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Psychrophiles: From Biodiversity to Biotechnolgy
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Main description:

Most scientists in the middle of the twentieth century would probably not have believed that life was possible at extreme values of environmental factors, such as pH values close to 0 (e. g. sulfurous environments) or to 14 (e. g. soda lakes), sali- ties of 6 M NaCl (e. g. Dead Sea), hydrostatic pressures approaching 0. 1 MPa (deep sea) and temperatures exceeding 100°C (thermal vents or hot springs) or as low as –20°C (e. g. polar regions). Of the current studies on extremophiles, approximately 30,000 articles by the year 2007, almost two-thirds have been performed on org- isms adapted to outstanding temperatures, but much more attention has been paid to thermophiles than to psychrophiles. However, over the past 10 years, scientific publications on cold-adapted microorganisms have increased by a factor of ten. If one considers the extent of cold habitats, psychrophiles, i. e. cold-loving organisms, should largely lead in this comparison with thermophiles because a great proportion of the Earth’s biosphere never reaches temperatures above 5°C. Nearly three-quarters of the Earth is covered by oceans whose deep water masses, irrespective of latitude, are constantly between 2 and 4°C. The large continent of Antarctica also provides a permanently cold terrestrial environment as well as an aquatic niche in the surrounding ice that melts during the summer. Other examples of cold habitats are permafrost soils, high alpine soils, cold deserts, cold caves, marine sediments, snow, glacier and sea ice.


Feature:

All chapters are written by leading scientists in their respective fields


Includes basic research results and applied biotechnological aspects


Contents:

Boundary Conditions for Microbial Life at Low Temperatures.- The Climate of Snow and Ice as Boundary Condition for Microbial Life.- Limits for Microbial Life at Subzero Temperatures.- Microbial Diversity in Cold Ecosystems.- Bacteria in Snow and Glacier Ice.- Bacteria in Subglacial Environments.- Bacteria in the Deep Sea: Psychropiezophiles.- Bacteria in Permafrost.- Anaerobic Bacteria and Archaea in Cold Ecosystems.- Cyanobacteria in Cold Ecosystems.- Fungi in Cold Ecosystems.- Cold-Active Viruses.- Molecular Adaptations to Cold Habitats.- Membrane Components and Cold Sensing.- Cold-Shock Proteins.- Fundamentals of Cold-Adapted Enzymes.- Cryoprotectants and Ice-Binding Proteins.- The Role of Exopolymers in Microbial Adaptation to Sea Ice.- Genomic Analysis of Psychrophilic Prokaryotes.- Microalgae in Polar Regions: Linking Functional Genomics and Physiology with Environmental Conditions.- Metagenomics: Microbial Community Genomes Revealed.- Proteomic Studies of Psychrophilic Microorganisms.- Biotechnological Aspects.- Biotechnological Aspects of Cold-Adapted Enzymes.- Heterologous Protein Expression in Psychrophilic Hosts.- Cold-Adapted Fungi as a Source for Valuable Metabolites.- Natural and Stimulated Biodegradation of Petroleum in Cold Marine Environments.- Microbial Adaptation to Boreal Saturated Subsurface: Implications in Bioremediation of Polychlorophenols.- Biological Iron Oxidation and Sulfate Reduction in the Treatment of Acid Mine Drainage at Low Temperatures.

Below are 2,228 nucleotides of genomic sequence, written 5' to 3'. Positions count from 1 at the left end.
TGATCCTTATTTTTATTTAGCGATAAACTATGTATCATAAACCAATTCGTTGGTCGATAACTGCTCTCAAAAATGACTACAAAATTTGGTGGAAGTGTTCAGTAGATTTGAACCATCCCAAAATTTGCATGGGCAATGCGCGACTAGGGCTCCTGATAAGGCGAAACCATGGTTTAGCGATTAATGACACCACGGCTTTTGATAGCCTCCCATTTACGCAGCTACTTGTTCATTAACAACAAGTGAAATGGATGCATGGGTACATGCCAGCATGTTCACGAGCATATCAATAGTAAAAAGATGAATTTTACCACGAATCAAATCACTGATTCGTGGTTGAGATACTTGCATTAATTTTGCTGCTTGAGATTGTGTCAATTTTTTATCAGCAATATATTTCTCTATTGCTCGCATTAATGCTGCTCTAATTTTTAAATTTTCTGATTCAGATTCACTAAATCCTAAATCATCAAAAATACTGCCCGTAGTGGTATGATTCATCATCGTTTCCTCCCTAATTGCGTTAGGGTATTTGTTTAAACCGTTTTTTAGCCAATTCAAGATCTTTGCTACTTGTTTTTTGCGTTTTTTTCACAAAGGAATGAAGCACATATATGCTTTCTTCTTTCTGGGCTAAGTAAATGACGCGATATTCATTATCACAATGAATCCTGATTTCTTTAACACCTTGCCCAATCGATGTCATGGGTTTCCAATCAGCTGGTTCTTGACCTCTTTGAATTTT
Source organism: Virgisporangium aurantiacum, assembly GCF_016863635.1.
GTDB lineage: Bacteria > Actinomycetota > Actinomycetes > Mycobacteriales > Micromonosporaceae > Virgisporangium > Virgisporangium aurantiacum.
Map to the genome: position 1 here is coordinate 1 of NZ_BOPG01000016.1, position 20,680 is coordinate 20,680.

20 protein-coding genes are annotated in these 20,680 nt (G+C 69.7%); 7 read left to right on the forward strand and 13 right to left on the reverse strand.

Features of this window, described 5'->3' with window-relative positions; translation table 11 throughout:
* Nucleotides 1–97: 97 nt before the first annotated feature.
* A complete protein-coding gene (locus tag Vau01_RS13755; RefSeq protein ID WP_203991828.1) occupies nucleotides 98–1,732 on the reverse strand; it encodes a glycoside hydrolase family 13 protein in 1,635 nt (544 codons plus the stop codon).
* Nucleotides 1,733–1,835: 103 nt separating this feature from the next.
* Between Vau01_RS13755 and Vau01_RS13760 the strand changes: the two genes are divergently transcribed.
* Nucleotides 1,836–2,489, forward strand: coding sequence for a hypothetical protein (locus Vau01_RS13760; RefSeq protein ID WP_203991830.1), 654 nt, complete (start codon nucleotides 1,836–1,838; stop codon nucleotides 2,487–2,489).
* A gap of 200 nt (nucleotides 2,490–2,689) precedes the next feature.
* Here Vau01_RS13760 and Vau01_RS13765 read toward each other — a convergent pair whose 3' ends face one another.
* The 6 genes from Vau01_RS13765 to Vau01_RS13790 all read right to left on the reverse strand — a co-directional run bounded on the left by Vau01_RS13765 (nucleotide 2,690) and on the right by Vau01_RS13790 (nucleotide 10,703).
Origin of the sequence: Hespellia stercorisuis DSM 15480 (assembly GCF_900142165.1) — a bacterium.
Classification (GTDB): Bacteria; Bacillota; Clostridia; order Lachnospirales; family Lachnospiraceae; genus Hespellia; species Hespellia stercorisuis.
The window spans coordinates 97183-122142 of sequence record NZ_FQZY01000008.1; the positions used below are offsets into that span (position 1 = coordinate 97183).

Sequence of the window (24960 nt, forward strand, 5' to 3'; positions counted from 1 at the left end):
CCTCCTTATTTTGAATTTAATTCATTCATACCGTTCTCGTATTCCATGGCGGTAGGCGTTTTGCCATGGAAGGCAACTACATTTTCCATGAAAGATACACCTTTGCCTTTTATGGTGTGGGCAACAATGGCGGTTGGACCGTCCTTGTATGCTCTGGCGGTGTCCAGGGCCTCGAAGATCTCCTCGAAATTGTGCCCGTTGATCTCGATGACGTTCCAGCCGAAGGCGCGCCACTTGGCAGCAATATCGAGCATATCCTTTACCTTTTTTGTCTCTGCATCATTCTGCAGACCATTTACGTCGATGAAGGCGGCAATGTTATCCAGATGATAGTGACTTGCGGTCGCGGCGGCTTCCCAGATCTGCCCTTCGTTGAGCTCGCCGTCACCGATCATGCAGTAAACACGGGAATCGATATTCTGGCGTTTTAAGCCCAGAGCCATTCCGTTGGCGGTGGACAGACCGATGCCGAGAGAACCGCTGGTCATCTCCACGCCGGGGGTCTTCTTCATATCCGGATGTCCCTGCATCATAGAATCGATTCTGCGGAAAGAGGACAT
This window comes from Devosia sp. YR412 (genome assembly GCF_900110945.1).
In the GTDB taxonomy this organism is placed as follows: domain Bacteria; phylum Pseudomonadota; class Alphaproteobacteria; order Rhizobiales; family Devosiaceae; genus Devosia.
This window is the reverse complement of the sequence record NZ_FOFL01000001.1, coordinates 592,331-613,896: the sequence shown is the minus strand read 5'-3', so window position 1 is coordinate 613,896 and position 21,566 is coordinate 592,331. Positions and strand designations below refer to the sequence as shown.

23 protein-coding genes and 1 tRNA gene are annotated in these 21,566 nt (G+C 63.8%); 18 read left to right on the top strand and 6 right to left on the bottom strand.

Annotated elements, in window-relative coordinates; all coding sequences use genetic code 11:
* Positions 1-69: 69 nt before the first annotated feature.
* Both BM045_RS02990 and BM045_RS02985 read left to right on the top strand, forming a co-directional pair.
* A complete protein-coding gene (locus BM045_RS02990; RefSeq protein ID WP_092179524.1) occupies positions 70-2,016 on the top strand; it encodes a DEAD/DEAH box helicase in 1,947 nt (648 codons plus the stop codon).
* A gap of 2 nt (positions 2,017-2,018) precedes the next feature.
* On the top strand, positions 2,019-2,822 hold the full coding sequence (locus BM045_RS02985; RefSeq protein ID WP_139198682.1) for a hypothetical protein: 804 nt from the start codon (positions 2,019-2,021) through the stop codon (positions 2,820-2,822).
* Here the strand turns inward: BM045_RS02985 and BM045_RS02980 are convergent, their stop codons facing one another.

PRODUCT DETAILS

ISBN-13: 9783642093715
Publisher: Springer (Springer Berlin Heidelberg)
Publication date: October, 2010
Pages: 480
Weight: 730g
Availability: POD
Subcategories: Biochemistry
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From the reviews:

"The new book Psychrophiles – from Biodiversity to Biotechnology … focusses on psychrophiles and describes, with cutting-edge knowledge, representative groups of cold-adapted micro-organisms as well as the habitats in which they live and the strategies they employ to cope with the cold. … This excellent book, which covers almost all fields of ‘cold’ microbiological research, matches current demands and trends in applied biotechnology. Furthermore, it is a valuable source of information to all those scientists interested in knowing what’s going on in the lab’s -80ºC freezer." (Ralph Schill, Lab Times, Issue 4, 2008)